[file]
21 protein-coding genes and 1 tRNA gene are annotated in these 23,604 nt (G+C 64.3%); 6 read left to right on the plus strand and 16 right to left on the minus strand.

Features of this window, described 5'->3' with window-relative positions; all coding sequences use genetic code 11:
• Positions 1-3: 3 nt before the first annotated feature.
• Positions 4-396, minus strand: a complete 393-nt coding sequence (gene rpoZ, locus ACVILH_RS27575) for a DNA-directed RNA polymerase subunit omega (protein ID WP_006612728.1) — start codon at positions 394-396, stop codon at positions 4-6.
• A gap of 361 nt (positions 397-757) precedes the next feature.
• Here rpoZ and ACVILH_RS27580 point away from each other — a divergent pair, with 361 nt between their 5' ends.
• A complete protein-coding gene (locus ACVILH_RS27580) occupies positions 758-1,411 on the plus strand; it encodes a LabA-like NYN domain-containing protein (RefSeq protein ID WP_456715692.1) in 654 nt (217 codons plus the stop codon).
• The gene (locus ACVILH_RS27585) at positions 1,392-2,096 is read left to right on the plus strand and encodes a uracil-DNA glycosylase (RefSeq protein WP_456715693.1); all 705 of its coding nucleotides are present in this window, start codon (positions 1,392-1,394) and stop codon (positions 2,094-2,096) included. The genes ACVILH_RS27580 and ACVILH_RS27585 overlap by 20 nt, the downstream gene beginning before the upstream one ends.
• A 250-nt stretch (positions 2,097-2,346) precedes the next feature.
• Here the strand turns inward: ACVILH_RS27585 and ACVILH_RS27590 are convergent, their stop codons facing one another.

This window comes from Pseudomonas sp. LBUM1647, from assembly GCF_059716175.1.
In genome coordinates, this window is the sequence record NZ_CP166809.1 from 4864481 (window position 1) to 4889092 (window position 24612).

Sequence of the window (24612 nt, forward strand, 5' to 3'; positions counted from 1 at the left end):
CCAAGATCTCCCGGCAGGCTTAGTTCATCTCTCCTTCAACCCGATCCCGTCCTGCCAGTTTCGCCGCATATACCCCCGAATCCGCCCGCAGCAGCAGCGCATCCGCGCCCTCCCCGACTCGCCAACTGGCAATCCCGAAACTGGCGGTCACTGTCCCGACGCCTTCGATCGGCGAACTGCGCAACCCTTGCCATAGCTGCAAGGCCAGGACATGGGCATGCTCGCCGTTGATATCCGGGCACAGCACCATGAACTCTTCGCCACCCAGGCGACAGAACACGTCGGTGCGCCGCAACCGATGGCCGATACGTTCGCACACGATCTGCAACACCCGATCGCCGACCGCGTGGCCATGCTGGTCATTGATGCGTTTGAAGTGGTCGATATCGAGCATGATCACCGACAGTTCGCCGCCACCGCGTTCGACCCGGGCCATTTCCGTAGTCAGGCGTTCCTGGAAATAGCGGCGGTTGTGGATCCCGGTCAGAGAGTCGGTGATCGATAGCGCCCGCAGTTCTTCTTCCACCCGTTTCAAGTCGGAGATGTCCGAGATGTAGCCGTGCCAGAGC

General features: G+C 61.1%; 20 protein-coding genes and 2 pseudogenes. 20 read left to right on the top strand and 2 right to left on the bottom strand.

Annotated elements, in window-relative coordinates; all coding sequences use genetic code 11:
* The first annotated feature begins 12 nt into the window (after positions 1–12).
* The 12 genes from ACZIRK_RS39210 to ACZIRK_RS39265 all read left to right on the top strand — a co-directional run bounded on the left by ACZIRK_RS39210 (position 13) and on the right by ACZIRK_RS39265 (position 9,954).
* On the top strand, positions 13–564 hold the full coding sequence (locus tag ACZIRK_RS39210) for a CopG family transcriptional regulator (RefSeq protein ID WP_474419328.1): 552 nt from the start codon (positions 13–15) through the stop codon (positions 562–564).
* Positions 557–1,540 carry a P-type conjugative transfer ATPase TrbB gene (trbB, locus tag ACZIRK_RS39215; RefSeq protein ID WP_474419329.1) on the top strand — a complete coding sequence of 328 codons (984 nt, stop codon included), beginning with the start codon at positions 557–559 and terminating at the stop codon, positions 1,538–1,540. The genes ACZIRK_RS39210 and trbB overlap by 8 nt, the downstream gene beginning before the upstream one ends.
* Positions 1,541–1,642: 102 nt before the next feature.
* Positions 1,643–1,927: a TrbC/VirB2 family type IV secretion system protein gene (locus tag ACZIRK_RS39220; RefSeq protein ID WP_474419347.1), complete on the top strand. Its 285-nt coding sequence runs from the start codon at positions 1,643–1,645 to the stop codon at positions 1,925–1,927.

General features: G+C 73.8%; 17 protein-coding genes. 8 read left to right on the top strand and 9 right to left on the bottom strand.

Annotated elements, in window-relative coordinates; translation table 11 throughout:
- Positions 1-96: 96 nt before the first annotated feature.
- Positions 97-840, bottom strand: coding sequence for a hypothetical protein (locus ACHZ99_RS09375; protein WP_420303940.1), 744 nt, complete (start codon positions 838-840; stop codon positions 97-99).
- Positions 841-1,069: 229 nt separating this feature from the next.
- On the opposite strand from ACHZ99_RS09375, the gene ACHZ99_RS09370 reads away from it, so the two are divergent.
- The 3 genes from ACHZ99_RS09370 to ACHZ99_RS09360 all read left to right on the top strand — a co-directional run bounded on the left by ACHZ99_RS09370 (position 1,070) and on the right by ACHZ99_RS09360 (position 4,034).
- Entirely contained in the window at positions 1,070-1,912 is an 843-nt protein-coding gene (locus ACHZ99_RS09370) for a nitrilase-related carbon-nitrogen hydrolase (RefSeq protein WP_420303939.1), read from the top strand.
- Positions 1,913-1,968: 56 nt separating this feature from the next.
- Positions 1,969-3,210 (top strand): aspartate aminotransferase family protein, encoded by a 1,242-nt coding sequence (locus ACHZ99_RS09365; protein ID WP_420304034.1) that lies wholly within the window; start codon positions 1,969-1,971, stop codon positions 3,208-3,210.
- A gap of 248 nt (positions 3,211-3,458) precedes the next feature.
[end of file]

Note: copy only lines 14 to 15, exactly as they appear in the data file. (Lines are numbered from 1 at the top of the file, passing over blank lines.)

CCAAGATCTCCCGGCAGGCTTAGTTCATCTCTCCTTCAACCCGATCCCGTCCTGCCAGTTTCGCCGCATATACCCCCGAATCCGCCCGCAGCAGCAGCGCATCCGCGCCCTCCCCGACTCGCCAACTGGCAATCCCGAAACTGGCGGTCACTGTCCCGACGCCTTCGATCGGCGAACTGCGCAACCCTTGCCATAGCTGCAAGGCCAGGACATGGGCATGCTCGCCGTTGATATCCGGGCACAGCACCATGAACTCTTCGCCACCCAGGCGACAGAACACGTCGGTGCGCCGCAACCGATGGCCGATACGTTCGCACACGATCTGCAACACCCGATCGCCGACCGCGTGGCCATGCTGGTCATTGATGCGTTTGAAGTGGTCGATATCGAGCATGATCACCGACAGTTCGCCGCCACCGCGTTCGACCCGGGCCATTTCCGTAGTCAGGCGTTCCTGGAAATAGCGGCGGTTGTGGATCCCGGTCAGAGAGTCGGTGATCGATAGCGCCCGCAGTTCTTCTTCCACCCGTTTCAAGTCGGAGATGTCCGAGATGTAGCCGTGCCAGAGC

General features: G+C 61.1%; 20 protein-coding genes and 2 pseudogenes. 20 read left to right on the top strand and 2 right to left on the bottom strand.